To think I was proud of myself for coming up with a turkey baster being used in some generally implied kinkiness.  Real life had out-weirded me.  Had run circles around me as a writer.  As an artist.  It was humbling.

Even if I could make something like that up, I would never use it.  It’s not very believable.  The reader isn’t going to buy it.  Maybe the shooting drugs in your butt part, but not the spice rack with different colored basters part.  That part, is just too.

And yet, there it was.  True fact.  Stranger than fiction.

I love it.

Lynx was always good for stuff like that.  She was full of surprises.

Anyway, it was only a matter of time before my white knuckles lost their grip, and I was drinking again.  All the stress finally made me snap.  As it started to look more and more like I was going to go to prison for a few years, I caved.  I was scared, and didn’t want to think about it.  So I told myself I could get sober again while inside and started bolting them down.

Then my lawyer beat the rap.  Oops.  Ha-ha.  Jumped the gun there.  Maybe I should have waited a little longer.  Oh well.  Now it was too late.  The genie was out of the proverbial.  I had unleashed The Beast.  Nine months of absolute destruction.  Stepped into the elevator and pushed B.  One more time.  But this time for good.

I was very quickly out of a job, and then an apartment, then a mind.  Made quick work of all of them.  Who needs that shit anyway?

I drank myself helpless, and wound up in rehab for the second time.  This time in North Hollywood.  A place, appropriately called Cri-Help.  Or as we lovingly called it, “Cry Help, Bitch! ”  After detox, I was transferred to residential.  One day I went to the office where they handed out mail.  There she was.  As a patient, but working in the mail room, Lynx.  I guess she couldn’t stay straight either.

“Hey!”

I started towards her, wanting to give her a hug, but she stood back and shook her head.  I had forgot.  The place was strictly non-contact.  As members of the opposite sex, we were not only not allowed to touch, but to talk, or to even make eye-contact.  This place was pretty uptight about it, too.  You’d get written up for even acknowledging a chick in the dinner line.  Of course, everyone broke the rules when they could, but there was a counselor right there in the room.

“Uh, I’m here to see if I got any mail.”

“What’s your name?”

It was strange.  It felt bad.  Not being able to talk to a friend.  Not being able to ask what was going on with them.  How they wound up in rehab.

“There’s nothing here for you.”

“I figured.”

We stood there looking at each other.

“Okay, I guess I’ll check back some other time.”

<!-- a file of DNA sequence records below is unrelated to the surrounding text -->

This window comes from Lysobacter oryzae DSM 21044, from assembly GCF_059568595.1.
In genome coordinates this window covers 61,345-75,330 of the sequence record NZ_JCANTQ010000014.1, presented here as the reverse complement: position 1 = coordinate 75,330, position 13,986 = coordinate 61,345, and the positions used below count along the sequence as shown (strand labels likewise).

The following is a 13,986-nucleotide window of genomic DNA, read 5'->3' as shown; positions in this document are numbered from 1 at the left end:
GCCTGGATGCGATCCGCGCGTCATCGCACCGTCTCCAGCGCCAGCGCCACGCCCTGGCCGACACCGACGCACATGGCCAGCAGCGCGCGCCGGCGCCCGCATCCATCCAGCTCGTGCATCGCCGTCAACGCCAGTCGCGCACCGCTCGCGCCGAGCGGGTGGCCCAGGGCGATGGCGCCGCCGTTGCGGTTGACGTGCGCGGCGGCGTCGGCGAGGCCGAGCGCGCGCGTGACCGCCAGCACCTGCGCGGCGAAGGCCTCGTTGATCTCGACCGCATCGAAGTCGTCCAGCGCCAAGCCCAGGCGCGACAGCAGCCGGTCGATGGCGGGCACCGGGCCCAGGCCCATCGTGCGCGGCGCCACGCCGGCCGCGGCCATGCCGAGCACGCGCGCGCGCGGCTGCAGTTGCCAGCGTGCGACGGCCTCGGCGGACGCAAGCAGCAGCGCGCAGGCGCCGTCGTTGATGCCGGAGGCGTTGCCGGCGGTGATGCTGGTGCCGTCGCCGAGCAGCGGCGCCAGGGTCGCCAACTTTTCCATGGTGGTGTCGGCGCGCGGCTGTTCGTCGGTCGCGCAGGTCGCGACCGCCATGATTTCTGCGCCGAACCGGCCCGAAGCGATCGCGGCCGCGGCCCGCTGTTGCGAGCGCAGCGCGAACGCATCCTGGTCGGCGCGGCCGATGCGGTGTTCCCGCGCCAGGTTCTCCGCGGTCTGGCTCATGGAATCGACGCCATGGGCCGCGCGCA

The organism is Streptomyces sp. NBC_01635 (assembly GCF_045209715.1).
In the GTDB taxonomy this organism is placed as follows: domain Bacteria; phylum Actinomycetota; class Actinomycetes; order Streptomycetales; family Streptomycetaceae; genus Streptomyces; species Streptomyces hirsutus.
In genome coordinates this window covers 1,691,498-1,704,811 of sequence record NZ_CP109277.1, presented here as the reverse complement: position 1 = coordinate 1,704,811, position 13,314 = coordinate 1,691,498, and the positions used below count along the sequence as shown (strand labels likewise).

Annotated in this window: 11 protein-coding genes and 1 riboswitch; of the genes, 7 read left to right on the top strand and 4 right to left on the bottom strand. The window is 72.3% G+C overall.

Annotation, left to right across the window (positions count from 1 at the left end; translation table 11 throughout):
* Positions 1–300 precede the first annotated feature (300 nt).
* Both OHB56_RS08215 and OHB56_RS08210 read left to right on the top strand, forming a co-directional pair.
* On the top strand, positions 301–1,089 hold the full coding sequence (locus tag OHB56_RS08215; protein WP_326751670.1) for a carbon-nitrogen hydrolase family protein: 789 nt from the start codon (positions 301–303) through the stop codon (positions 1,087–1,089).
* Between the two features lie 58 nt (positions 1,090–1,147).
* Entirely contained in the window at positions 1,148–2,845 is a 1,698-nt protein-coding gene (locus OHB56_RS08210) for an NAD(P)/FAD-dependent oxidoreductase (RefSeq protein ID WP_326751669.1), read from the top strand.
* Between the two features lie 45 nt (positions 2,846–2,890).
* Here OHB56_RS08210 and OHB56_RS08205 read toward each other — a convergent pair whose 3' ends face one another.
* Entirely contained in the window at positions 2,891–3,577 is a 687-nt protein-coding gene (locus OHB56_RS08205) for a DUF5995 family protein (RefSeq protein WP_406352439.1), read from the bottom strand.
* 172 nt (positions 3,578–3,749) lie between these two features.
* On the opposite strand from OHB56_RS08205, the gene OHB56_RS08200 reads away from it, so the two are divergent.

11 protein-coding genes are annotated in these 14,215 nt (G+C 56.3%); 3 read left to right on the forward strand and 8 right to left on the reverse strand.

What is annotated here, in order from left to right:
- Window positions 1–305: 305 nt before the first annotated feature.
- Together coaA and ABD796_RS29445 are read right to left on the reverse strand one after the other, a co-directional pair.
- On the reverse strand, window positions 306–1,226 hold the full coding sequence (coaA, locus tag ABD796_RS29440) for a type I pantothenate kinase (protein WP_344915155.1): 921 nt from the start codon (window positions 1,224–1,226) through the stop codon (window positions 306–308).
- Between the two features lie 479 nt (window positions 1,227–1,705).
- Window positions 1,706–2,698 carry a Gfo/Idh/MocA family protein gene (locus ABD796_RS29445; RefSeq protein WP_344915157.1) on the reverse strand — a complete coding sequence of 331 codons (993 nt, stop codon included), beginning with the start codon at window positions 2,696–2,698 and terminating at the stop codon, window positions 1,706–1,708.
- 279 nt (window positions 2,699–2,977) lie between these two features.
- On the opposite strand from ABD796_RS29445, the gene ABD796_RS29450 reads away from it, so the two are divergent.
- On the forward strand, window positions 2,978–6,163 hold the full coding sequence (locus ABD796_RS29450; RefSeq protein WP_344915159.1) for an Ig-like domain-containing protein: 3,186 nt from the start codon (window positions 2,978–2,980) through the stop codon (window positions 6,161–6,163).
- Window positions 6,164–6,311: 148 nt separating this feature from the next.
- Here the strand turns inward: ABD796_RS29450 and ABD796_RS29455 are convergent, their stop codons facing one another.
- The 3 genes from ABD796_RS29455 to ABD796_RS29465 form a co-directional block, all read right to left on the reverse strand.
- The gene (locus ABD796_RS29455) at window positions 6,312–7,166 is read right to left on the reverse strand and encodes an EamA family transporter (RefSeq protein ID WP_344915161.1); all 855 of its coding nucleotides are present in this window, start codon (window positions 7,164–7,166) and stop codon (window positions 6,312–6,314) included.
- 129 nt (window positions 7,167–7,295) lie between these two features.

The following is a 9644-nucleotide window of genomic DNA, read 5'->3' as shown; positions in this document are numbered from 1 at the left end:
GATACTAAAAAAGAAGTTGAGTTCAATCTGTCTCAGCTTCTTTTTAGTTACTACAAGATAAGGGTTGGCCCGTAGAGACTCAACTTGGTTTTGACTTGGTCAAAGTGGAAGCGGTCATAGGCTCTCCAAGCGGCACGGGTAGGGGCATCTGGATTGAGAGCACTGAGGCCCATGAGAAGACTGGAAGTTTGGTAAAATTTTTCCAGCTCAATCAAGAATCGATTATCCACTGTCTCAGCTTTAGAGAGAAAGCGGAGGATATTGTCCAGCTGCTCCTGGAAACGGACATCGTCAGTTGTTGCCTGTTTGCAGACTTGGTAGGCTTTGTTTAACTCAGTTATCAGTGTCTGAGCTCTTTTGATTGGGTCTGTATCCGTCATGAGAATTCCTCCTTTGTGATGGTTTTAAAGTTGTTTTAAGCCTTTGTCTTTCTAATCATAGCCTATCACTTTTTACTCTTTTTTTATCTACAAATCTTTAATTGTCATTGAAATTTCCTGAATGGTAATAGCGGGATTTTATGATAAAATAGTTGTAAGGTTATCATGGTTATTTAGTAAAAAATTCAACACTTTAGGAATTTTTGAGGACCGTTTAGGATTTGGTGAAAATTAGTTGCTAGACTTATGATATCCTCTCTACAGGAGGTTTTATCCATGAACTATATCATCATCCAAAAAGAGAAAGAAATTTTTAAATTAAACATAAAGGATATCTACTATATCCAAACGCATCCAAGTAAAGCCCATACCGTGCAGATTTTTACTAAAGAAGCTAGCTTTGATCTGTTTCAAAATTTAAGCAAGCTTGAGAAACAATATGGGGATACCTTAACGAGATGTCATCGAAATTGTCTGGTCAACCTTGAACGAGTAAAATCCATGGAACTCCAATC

“Yeah, try again later,” she said,  looking over at the counselor.

One day we did manage to talk.  She had come over with another woman to the picnic bench me and some other dude were sitting at.  They sat at the other end of the table, facing each other.  A counselor was talking to someone at the next table, so we used our friends to beard the conversation.  It was absurd.

“Last I heard, you were going to prison,” she said to the woman across from her.

“I beat it,” I told the guy across from me.  “But I went out anyway.”

“No shit,” she said, poking the woman.

We laughed at our respective conversation partners.  There was that  laugh, loud enough to bring unwanted attention from The Man.

“And you, dude?” I asked, “Did you go back to the turkey baster?”

“What?” My guys asks.

“Not you.  Her.”

“No, heroin.”

“That’s one way to keep off meth.”

Everyone nodded.

“Did you ever wind up dating, Emma?” she asked her friend.

“Dating is hard to define,” I told my buddy.

“Yeah.  I know,” she said to the woman, “You’re a whore.”

We sat there for a while, but it was awkward trying to catch up while pretending to be talking to two other people.  Looking at some dude and asking him if he still plans on stripping when he gets out.

It became really difficult when the two other people started to talk to each other at us.

“Do you think they ever fucked?” the guy asked me.

“I can’t figure it out,” her friend told her.

We finally decided to wrap it up.

“Well, I’m glad you’re here,” she said, getting up from the table.

“Me too, bro. It’s good to see you.”

That was it.  That was the last time we talked.  I’d run into her around the rehab and we’d do the slight nod to each other, then I stopped seeing her. I’m pretty sure she got released before me, because one day she was gone.   I never saw her again.

Too bad.  She was a cool chick.  I wish we could have stayed in touch.

So I guess I’m hoping this entry is like a note in a bottle that I’ve thrown on the seas of the internet.  I’m hoping that she’s alive and well, and will somehow, some day, stumble upon this while surfing.  Even though I changed her stage name, she’ll know it’s her.  After all, how many women have had a mounted rack of multicolored turkey basters by their bed?

If you are reading this, I want to thank you for being a good friend during a hard time, and for entertaining me, and always keeping things interesting.  I really owe you for that.  Let me know if there’s anything I can do.

And that’s when she broke out the turkey baster.

Let's party!

Let’s party!

A Tale of Two Rehabs